5 awesome unique and unusual things to do in Malta
Malta is a country that has always strongly resonated with Stefan. Just like Cyprus, it’s a small island country in the middle of the Mediterranean Sea, a former British colony, and always has a popular entry in every Eurovision Song Contest.
Just like Cyprus, Malta is a small Mediterranean island country, with stunning beaches, making it a popular summer destination. There are plenty of lagoons, gorgeous islets and crystal clear waters to dive into. We can’t wait to visit Malta soon, but in the meantime, fellow travel blogger and local boy Ed Lansink from Valetta gave us his top 5 unique and unusual things to do in Malta in this awesome guest post.
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Biking in the Wied il-Ghasri valley
One of my favourite places to go for an evening stroll or ride my bike is in the Wied il-Ghasri (aka the Ghasri Valley). It starts at the Ta’ Dbieġi Hill and winds down through the village of l-Għasri, continuing on to iż-Żebbuġ and the Ta’ Ġurdan Hill.
I also love the underwater caves at the Ghasri Valley because it’s the perfect place to have a quick dip to cool off from all that cycling. This spot is also popular with scuba divers because of the rich sea life. You can stay in one of the farmhouses here over#night, which I definitely recommend.
If you’re not biking, you can reach the Ghasri Valley by taking the Marsalforn bus from the Victoria bus station and getting off at the stop near the Xwejni Bay. From there, follow the path going to the salt pans until you see a paved winding road going up. Follow this road for around 3km and you will eventually reach the Ghasri Valley.
Explore the Mnajdra temple complex
The less known Mnajdra temple complex is one of my favourite unique highlights of Malta. Not many people take the time to visit this ancient neolithic temple complex so definitely a hidden gem to seek out. It’s located on the southern part of Malta, and is famous for being one of the oldest religious sites in the world, dating to the fourth millennium BC. Another highlight is the astronomically aligned solar temple, which was strategically positioned so that the sunlight illuminates the entire structure perfectly.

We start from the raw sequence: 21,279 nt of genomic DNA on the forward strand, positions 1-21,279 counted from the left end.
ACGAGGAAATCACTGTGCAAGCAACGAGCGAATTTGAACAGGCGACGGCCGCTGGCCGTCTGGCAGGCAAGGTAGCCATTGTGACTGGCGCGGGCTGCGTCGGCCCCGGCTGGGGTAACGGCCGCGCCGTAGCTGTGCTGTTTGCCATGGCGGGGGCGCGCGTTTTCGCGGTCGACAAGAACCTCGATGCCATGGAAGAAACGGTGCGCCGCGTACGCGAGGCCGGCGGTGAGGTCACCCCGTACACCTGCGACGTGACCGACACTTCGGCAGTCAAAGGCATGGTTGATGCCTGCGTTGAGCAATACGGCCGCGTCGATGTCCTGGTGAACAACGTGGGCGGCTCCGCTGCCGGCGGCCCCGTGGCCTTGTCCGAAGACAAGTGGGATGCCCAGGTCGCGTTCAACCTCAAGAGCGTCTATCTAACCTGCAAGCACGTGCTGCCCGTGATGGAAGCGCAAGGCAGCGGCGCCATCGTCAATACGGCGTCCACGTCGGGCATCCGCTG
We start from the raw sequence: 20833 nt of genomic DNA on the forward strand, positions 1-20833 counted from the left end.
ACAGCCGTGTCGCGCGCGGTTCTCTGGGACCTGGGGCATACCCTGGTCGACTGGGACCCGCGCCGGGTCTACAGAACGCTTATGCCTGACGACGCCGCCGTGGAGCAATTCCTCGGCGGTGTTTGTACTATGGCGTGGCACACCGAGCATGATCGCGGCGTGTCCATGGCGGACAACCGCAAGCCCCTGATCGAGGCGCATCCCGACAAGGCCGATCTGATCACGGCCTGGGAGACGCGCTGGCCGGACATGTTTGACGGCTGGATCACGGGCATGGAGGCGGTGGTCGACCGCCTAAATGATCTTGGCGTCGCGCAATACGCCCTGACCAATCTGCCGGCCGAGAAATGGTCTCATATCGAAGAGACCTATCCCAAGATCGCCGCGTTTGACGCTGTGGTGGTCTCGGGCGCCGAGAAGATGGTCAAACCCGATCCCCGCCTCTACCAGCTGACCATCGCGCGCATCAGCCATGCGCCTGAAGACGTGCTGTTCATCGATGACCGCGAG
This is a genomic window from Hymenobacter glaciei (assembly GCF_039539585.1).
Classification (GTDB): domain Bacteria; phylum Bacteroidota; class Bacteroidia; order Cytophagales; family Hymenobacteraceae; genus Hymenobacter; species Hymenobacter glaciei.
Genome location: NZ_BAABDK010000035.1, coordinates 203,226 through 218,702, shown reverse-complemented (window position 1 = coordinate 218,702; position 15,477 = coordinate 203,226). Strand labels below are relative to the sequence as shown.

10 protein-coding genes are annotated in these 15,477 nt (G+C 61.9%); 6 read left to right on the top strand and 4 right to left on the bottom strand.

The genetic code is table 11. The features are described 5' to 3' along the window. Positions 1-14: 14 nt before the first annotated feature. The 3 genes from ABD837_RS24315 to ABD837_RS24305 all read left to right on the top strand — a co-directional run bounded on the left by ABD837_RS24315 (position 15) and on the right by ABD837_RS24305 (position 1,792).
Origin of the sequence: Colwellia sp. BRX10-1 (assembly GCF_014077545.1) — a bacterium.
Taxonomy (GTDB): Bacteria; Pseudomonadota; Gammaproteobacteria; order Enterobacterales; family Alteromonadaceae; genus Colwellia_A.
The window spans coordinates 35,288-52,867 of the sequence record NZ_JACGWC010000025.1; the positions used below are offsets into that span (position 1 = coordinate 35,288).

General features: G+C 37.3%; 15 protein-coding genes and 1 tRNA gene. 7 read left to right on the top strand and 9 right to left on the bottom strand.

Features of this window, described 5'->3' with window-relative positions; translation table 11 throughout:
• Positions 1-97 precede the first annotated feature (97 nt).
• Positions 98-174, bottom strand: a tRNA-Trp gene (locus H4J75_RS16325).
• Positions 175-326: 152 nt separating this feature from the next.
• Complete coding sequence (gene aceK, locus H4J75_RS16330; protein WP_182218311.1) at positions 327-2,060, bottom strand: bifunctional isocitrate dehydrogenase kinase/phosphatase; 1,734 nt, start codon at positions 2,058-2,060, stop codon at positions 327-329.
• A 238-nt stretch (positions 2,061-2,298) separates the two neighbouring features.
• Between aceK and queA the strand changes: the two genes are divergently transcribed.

The Mnajdra was also a place where medical functions and ceremonial sacrifices took place, which you can see in the old flint knives, ripes and animal fossils found at the stone. To find out more, check out my blog post about the Mnajdra temple complex.
Get lost in the Old Prison of Gozo
This one’s quite gruesome but definitely worth a visit! It’s a 500 years old prison located in the Citadel of Victoria in Gozo city.
The Old Prison was actively used from the 1550s until 1962. Initially, it was the place where the more rowdier knights would be taken to cool down! The jail’s 5×10 foot cells gave an isolated vibe, which was said to trigger the knights’ artistic side – you can see from the graffiti etched into the limestone walls, including crosses, medallions, handprints, names and dates.
One of the Old Prison’s famous prisoners include Jean Parisot de La Vallette who was the founder of Valletta City:
Check out the views from the Dwerja Watchtower
For me, one of the most romantic things to do is to climb up to the roof of the Dwerja Watchtower for the views. It’s so beautiful up here – I always bring a date or my friends here when they visit.
The Watchtower was built in 1652 as part of the Lascaris towers. It is one of the four surviving coastal watchtowers in Gozo and is still in excellent condition. The other towers include Xlendi Tower, Mġarr ix-Xini Tower, and Isopu Tower.
Another thing I love to do at the Dwerja Watchtower is to watch the locals’ skills and craftsmanship who come here to demonstrate their different methods of building. At the basement of the tower, you can also watch a short film about the underwater life.
The Dwerja Watchtower is open everyday except Saturdays. To reach it take the #311 bus from Victoria bus station for 25 minutes. To find out more, check out my blog post about the Dwerja Watchtower.
Learn about the St Paul and St Agatha Catacombs
The catacombs of St Paul and St Agatha form a major part of my country’s Christian heritage. They are fascinating historical sites featuring a complex system of burial grounds located in the small town of Rabat. These catacombs are home to graves containing over 1,000 bodies in a huge space of land of around 2,200 square metres.
I particularly like the tombs because of the pretty medieval frescoes and other archeological discoveries. There is also a small museum with ancient coins, which currency collecting geeks will no doubt be interested in.
For more Malta local tips and practical advice, check out Ed’s Malta Uncovered travel blog.